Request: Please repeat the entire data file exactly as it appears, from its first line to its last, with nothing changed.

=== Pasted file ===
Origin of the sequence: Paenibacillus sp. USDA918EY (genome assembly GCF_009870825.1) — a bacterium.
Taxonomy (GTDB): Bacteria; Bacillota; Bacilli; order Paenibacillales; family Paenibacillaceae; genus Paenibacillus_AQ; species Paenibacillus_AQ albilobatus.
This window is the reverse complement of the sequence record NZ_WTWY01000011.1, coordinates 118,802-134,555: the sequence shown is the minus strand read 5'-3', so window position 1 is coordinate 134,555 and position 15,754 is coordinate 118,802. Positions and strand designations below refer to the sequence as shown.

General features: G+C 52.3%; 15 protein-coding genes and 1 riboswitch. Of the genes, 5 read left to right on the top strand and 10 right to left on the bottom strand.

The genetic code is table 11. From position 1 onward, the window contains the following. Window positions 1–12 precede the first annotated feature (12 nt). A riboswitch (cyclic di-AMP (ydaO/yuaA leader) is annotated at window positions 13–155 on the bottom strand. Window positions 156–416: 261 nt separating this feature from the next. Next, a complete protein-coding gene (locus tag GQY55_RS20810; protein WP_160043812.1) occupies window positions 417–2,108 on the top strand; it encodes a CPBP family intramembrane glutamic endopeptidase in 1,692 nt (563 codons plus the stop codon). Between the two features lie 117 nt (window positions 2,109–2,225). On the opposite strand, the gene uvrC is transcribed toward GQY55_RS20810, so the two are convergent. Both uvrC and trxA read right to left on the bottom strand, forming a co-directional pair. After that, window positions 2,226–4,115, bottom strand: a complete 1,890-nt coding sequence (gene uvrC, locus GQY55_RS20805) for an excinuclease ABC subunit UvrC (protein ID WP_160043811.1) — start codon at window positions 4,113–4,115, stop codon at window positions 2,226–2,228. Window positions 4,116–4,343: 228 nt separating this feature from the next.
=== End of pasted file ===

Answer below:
Origin of the sequence: Paenibacillus sp. USDA918EY (genome assembly GCF_009870825.1) — a bacterium.
Taxonomy (GTDB): Bacteria; Bacillota; Bacilli; order Paenibacillales; family Paenibacillaceae; genus Paenibacillus_AQ; species Paenibacillus_AQ albilobatus.
This window is the reverse complement of the sequence record NZ_WTWY01000011.1, coordinates 118,802-134,555: the sequence shown is the minus strand read 5'-3', so window position 1 is coordinate 134,555 and position 15,754 is coordinate 118,802. Positions and strand designations below refer to the sequence as shown.

General features: G+C 52.3%; 15 protein-coding genes and 1 riboswitch. Of the genes, 5 read left to right on the top strand and 10 right to left on the bottom strand.

The genetic code is table 11. From position 1 onward, the window contains the following. Window positions 1–12 precede the first annotated feature (12 nt). A riboswitch (cyclic di-AMP (ydaO/yuaA leader) is annotated at window positions 13–155 on the bottom strand. Window positions 156–416: 261 nt separating this feature from the next. Next, a complete protein-coding gene (locus tag GQY55_RS20810; protein WP_160043812.1) occupies window positions 417–2,108 on the top strand; it encodes a CPBP family intramembrane glutamic endopeptidase in 1,692 nt (563 codons plus the stop codon). Between the two features lie 117 nt (window positions 2,109–2,225). On the opposite strand, the gene uvrC is transcribed toward GQY55_RS20810, so the two are convergent. Both uvrC and trxA read right to left on the bottom strand, forming a co-directional pair. After that, window positions 2,226–4,115, bottom strand: a complete 1,890-nt coding sequence (gene uvrC, locus GQY55_RS20805) for an excinuclease ABC subunit UvrC (protein ID WP_160043811.1) — start codon at window positions 4,113–4,115, stop codon at window positions 2,226–2,228. Window positions 4,116–4,343: 228 nt separating this feature from the next.